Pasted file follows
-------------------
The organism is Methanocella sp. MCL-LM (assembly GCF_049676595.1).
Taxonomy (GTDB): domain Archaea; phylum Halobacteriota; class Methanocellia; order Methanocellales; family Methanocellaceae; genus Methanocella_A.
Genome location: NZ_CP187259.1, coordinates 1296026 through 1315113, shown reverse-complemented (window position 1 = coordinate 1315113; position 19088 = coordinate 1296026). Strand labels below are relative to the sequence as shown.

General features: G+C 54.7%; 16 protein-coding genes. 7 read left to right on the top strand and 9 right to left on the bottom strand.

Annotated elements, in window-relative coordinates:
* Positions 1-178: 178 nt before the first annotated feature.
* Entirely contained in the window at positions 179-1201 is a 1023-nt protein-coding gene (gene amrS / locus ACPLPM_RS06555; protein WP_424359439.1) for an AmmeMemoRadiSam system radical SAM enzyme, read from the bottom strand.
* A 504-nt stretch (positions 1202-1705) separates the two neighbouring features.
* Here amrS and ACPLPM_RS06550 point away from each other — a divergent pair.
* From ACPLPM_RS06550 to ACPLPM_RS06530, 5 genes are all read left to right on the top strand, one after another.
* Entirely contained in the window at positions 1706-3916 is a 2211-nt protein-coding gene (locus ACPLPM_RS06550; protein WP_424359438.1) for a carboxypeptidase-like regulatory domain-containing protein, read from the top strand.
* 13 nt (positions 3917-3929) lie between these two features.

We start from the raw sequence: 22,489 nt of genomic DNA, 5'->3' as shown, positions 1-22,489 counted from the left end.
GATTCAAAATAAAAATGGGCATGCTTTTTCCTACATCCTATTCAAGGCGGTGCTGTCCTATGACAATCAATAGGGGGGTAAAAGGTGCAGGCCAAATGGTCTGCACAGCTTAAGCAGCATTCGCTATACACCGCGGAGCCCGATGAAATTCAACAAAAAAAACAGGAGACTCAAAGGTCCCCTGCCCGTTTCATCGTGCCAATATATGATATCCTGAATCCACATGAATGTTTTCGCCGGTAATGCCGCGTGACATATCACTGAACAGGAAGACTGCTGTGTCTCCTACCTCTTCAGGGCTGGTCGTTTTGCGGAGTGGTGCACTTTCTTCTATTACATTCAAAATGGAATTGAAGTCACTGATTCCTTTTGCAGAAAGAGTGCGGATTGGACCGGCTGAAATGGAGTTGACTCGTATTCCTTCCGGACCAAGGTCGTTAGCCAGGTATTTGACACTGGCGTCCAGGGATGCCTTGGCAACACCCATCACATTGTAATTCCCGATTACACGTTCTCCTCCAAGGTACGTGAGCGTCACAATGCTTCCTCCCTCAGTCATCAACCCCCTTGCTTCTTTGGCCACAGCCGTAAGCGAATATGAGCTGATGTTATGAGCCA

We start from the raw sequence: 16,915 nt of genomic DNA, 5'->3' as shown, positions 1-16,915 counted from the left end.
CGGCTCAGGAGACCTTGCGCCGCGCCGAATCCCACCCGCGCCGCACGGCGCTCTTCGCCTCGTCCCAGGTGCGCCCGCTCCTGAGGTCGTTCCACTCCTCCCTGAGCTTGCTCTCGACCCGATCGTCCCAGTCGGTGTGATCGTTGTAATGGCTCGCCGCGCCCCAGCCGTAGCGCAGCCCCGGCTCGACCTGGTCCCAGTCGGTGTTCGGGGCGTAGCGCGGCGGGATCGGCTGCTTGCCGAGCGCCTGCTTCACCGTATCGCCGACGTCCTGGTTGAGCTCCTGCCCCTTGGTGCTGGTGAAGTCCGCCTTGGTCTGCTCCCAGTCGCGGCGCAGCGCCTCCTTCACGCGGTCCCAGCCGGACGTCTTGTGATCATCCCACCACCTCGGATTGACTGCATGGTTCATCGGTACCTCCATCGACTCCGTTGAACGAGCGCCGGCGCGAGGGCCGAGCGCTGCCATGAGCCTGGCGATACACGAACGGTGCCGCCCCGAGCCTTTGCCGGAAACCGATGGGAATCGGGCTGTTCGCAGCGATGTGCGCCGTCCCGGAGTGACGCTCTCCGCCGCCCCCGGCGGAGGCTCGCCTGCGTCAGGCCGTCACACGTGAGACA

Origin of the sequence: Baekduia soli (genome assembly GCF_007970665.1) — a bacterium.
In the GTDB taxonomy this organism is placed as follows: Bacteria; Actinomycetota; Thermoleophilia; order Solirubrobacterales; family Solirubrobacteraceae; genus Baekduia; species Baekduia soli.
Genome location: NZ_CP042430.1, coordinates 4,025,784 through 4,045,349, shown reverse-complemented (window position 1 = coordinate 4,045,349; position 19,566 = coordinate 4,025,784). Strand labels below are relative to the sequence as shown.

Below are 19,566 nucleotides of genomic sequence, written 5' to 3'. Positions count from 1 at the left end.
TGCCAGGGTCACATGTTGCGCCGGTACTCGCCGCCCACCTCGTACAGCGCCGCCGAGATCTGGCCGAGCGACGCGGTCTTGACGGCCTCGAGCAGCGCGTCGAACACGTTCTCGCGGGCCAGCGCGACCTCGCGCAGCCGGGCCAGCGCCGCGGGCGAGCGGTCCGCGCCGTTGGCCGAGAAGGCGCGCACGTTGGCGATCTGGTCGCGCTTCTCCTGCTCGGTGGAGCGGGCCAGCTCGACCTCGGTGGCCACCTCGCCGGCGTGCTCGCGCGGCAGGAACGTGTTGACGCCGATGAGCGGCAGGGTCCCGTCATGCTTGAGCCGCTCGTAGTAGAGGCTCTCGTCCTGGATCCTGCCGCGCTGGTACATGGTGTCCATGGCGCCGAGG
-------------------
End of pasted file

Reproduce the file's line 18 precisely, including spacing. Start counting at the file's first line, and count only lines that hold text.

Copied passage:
In the GTDB taxonomy this organism is placed as follows: Bacteria; Actinomycetota; Thermoleophilia; order Solirubrobacterales; family Solirubrobacteraceae; genus Baekduia; species Baekduia soli.